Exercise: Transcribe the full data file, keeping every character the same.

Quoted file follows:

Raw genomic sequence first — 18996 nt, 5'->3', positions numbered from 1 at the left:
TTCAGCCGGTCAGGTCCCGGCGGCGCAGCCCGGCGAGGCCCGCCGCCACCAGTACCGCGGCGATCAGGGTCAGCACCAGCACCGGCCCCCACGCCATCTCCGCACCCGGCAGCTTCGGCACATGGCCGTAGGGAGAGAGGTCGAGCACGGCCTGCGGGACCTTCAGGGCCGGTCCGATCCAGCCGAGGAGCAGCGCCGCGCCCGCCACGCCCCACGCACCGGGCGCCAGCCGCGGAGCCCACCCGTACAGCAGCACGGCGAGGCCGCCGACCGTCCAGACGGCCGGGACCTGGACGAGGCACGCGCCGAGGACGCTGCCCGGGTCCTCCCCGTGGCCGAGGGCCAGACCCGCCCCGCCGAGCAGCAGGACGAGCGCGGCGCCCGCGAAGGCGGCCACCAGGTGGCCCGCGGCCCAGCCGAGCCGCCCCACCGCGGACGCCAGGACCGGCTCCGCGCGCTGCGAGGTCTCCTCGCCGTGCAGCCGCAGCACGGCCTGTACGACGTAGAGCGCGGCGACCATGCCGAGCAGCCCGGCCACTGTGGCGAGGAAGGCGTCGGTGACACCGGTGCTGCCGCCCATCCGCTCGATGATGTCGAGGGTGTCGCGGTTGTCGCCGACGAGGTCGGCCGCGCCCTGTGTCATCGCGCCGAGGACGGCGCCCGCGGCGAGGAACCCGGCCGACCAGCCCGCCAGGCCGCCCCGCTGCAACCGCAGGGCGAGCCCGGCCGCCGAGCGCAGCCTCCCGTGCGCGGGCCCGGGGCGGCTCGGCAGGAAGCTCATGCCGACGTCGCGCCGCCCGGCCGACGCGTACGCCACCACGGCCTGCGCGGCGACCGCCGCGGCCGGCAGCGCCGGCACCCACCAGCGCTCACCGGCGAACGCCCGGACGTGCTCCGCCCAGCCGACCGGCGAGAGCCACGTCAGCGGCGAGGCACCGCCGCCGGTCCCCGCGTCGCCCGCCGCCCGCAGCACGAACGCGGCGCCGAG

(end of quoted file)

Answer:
Raw genomic sequence first — 18996 nt, 5'->3', positions numbered from 1 at the left:
TTCAGCCGGTCAGGTCCCGGCGGCGCAGCCCGGCGAGGCCCGCCGCCACCAGTACCGCGGCGATCAGGGTCAGCACCAGCACCGGCCCCCACGCCATCTCCGCACCCGGCAGCTTCGGCACATGGCCGTAGGGAGAGAGGTCGAGCACGGCCTGCGGGACCTTCAGGGCCGGTCCGATCCAGCCGAGGAGCAGCGCCGCGCCCGCCACGCCCCACGCACCGGGCGCCAGCCGCGGAGCCCACCCGTACAGCAGCACGGCGAGGCCGCCGACCGTCCAGACGGCCGGGACCTGGACGAGGCACGCGCCGAGGACGCTGCCCGGGTCCTCCCCGTGGCCGAGGGCCAGACCCGCCCCGCCGAGCAGCAGGACGAGCGCGGCGCCCGCGAAGGCGGCCACCAGGTGGCCCGCGGCCCAGCCGAGCCGCCCCACCGCGGACGCCAGGACCGGCTCCGCGCGCTGCGAGGTCTCCTCGCCGTGCAGCCGCAGCACGGCCTGTACGACGTAGAGCGCGGCGACCATGCCGAGCAGCCCGGCCACTGTGGCGAGGAAGGCGTCGGTGACACCGGTGCTGCCGCCCATCCGCTCGATGATGTCGAGGGTGTCGCGGTTGTCGCCGACGAGGTCGGCCGCGCCCTGTGTCATCGCGCCGAGGACGGCGCCCGCGGCGAGGAACCCGGCCGACCAGCCCGCCAGGCCGCCCCGCTGCAACCGCAGGGCGAGCCCGGCCGCCGAGCGCAGCCTCCCGTGCGCGGGCCCGGGGCGGCTCGGCAGGAAGCTCATGCCGACGTCGCGCCGCCCGGCCGACGCGTACGCCACCACGGCCTGCGCGGCGACCGCCGCGGCCGGCAGCGCCGGCACCCACCAGCGCTCACCGGCGAACGCCCGGACGTGCTCCGCCCAGCCGACCGGCGAGAGCCACGTCAGCGGCGAGGCACCGCCGCCGGTCCCCGCGTCGCCCGCCGCCCGCAGCACGAACGCGGCGCCGAG